PLANTING & SPACING
Sow seeds about 1 inch deep and space them 4 to 5 inches apart. Space rows 1 1/2 feet to 2 1/2 feet apart. You may have to thin out weaker seedlings later to attain 8 to 10 inch spacing.
You can also start broad Beans / fava beans indoors in peat pots a few weeks prior to transplanting outdoors. They frequently suffer from transplant shock - so hardening off is recommended , as well as taking care not to damage the root system when transplanting them.
WATER & FEED
Water broad beans regularly , just don't drown them . Keep the soil uniformly moist during flowering and pod formation. Plant broad beans in well-drained soil. They do not require additional feeding other than planting in fertile, well composted soil. Beans will provide their own nitrogen and excessive nitrogen will produce a lush foliage at the expense of the harvestable beans. Potassium and phosphorus fertilizers are best if you insist on adding additional fertilizer.
Good Companion plants: Bush beans, cucumbers, corn, celery, potatoes, Pole beans, sunflowers. Do not plant beans with onions, garlic, beets, or kohlrabi. Rotate lima beans to spaces where lettuce, squash, broccoli, Brussels sprouts, cabbage, cauliflower, spinach or collards have been grown in the preceding year or two.
See - Companion Planting
DISEASE & PEST PROBLEMS
They are susceptible to anthracnose, blight, and mosaic. Plant disease-resistant varieties. Keep the garden clean and free of debris. Avoid handling plants when they are wet so as not to spread fungal spores. If any of these have been a problem in the past plant disease resistant varieties. Proper sanitary practices are vital to the health of your garden. Proper sanitation can help to ensure disease-free and productive plants [See: ].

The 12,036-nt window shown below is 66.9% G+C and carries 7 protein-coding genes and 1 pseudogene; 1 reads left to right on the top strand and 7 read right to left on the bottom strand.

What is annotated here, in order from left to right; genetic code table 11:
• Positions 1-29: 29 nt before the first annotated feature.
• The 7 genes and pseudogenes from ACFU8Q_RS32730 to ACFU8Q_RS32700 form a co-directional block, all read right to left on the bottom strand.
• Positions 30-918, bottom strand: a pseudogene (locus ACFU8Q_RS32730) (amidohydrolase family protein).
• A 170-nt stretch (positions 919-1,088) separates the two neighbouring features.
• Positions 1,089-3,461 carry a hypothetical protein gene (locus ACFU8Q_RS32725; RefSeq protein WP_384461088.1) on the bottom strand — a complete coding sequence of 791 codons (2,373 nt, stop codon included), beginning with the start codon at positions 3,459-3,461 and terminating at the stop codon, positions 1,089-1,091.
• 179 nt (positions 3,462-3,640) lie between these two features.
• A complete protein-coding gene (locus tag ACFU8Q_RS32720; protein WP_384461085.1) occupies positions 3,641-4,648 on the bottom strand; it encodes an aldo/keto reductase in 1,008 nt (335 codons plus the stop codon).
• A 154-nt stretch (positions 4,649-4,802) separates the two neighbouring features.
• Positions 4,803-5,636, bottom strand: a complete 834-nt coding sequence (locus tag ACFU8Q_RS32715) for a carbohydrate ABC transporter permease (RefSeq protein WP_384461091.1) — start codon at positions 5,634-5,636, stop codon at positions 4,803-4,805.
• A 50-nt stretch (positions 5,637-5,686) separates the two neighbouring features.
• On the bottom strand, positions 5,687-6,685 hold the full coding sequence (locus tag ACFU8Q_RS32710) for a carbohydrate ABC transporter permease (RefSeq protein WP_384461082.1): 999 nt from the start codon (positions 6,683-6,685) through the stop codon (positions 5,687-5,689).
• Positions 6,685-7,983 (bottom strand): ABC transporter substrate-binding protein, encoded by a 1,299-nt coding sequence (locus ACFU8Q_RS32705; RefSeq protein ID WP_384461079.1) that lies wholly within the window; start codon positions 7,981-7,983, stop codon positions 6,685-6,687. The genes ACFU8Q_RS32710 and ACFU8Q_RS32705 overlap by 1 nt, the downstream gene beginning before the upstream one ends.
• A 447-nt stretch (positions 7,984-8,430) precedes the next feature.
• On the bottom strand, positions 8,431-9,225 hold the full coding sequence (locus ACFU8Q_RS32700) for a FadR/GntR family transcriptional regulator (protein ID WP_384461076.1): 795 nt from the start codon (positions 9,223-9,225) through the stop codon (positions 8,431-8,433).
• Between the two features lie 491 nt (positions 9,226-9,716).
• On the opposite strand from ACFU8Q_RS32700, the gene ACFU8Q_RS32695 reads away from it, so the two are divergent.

Common pests are aphids, beetles, leaf-hoppers , mites and cabbage moths - the cabbage moth worm will shelter inside broad beans, allegedly they don't harm the beans , but trying telling that to the guy who just found half a worm in his beans.
Broad beans can be eaten pod and all, harvested fresh and used like snap beans when the seeds are about the size of a pea. The most Common usage of broad beans is in growing to full maturity and used as shelled beans. Average maturation from from planting to harvest is about 80-85 days, this of course varies depending on the particular cultivar.
Storing and preserving. Un-shelled broad beans will keep in the refrigerator for about a week. They can also be dried, frozen or canned. Dried shelled broad beans can be stored for up to a year.